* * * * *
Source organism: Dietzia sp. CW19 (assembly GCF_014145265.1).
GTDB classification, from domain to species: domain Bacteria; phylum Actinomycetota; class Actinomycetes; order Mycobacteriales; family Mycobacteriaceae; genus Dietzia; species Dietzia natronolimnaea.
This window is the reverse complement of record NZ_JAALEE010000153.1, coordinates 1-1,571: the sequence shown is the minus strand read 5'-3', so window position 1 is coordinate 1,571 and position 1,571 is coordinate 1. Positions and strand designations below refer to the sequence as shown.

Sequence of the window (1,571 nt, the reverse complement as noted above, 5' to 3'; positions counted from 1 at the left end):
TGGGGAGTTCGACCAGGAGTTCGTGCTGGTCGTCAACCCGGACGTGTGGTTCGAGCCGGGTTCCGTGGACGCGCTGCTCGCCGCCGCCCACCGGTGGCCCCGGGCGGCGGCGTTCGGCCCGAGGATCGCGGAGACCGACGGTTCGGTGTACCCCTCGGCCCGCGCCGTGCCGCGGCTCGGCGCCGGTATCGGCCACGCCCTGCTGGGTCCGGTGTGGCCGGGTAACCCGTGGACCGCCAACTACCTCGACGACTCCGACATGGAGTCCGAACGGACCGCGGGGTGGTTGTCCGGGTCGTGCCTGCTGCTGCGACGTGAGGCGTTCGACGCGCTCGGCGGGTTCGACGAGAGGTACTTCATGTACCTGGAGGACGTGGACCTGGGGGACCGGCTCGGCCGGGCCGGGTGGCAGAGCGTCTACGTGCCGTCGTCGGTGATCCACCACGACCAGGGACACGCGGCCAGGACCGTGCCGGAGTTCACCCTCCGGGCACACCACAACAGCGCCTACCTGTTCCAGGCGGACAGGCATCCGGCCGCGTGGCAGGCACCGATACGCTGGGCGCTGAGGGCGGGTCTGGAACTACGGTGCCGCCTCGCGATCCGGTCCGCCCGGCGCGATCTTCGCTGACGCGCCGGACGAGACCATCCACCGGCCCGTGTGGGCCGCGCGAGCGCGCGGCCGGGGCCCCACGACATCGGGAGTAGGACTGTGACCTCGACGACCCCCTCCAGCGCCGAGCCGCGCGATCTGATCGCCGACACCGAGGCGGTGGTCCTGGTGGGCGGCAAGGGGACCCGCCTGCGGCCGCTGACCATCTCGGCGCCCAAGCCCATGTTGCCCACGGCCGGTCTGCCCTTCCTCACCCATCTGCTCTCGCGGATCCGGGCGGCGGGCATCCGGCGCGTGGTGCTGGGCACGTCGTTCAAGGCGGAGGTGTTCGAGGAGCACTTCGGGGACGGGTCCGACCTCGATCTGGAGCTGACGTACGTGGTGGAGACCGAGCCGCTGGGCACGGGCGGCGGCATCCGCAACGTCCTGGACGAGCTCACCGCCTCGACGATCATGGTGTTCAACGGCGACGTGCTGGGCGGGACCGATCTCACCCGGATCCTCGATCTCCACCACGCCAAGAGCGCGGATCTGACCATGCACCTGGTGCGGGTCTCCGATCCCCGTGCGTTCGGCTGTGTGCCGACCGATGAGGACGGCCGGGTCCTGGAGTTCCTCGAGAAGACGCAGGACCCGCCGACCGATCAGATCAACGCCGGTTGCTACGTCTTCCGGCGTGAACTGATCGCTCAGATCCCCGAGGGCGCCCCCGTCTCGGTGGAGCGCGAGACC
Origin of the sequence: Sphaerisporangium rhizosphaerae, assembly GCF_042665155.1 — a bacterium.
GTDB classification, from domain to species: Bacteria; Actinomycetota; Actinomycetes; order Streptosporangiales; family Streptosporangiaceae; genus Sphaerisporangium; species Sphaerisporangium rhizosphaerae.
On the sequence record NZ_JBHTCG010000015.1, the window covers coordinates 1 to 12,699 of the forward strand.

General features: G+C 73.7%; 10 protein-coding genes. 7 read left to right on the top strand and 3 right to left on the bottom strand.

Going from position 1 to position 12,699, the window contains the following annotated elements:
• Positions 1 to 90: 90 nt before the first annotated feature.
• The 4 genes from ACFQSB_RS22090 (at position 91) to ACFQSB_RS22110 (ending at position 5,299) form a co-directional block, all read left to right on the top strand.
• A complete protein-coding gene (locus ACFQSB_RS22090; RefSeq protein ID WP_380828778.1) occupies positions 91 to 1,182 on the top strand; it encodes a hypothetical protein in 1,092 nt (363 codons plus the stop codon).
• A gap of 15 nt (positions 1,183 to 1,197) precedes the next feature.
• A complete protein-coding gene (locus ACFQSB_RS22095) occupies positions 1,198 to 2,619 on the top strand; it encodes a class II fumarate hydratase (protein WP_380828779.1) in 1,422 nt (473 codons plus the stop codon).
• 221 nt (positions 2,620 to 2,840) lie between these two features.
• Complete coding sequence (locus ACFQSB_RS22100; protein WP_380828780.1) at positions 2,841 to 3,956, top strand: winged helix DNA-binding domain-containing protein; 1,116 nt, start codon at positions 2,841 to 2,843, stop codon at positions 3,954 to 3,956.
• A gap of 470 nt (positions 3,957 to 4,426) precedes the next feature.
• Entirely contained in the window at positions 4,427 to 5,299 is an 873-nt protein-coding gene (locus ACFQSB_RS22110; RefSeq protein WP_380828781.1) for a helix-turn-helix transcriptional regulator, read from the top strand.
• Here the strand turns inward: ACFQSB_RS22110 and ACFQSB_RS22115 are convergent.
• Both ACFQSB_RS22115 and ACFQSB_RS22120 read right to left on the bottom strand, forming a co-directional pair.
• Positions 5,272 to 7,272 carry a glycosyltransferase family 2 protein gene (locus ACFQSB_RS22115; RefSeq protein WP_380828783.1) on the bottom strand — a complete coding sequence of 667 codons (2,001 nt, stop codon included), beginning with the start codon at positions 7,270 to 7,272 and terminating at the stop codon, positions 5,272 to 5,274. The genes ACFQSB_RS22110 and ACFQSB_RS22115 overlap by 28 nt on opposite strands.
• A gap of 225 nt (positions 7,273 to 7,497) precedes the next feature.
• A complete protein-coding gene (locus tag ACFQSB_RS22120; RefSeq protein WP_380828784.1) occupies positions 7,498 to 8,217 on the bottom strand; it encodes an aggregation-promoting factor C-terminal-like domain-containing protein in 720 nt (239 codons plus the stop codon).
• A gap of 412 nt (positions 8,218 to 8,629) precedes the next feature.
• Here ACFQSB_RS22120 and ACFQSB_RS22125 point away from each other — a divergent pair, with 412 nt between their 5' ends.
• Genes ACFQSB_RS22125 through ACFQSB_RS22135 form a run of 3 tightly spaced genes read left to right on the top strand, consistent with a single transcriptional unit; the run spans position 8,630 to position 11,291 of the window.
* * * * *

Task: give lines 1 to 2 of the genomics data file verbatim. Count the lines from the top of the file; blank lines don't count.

Source organism: Dietzia sp. CW19 (assembly GCF_014145265.1).
GTDB classification, from domain to species: domain Bacteria; phylum Actinomycetota; class Actinomycetes; order Mycobacteriales; family Mycobacteriaceae; genus Dietzia; species Dietzia natronolimnaea.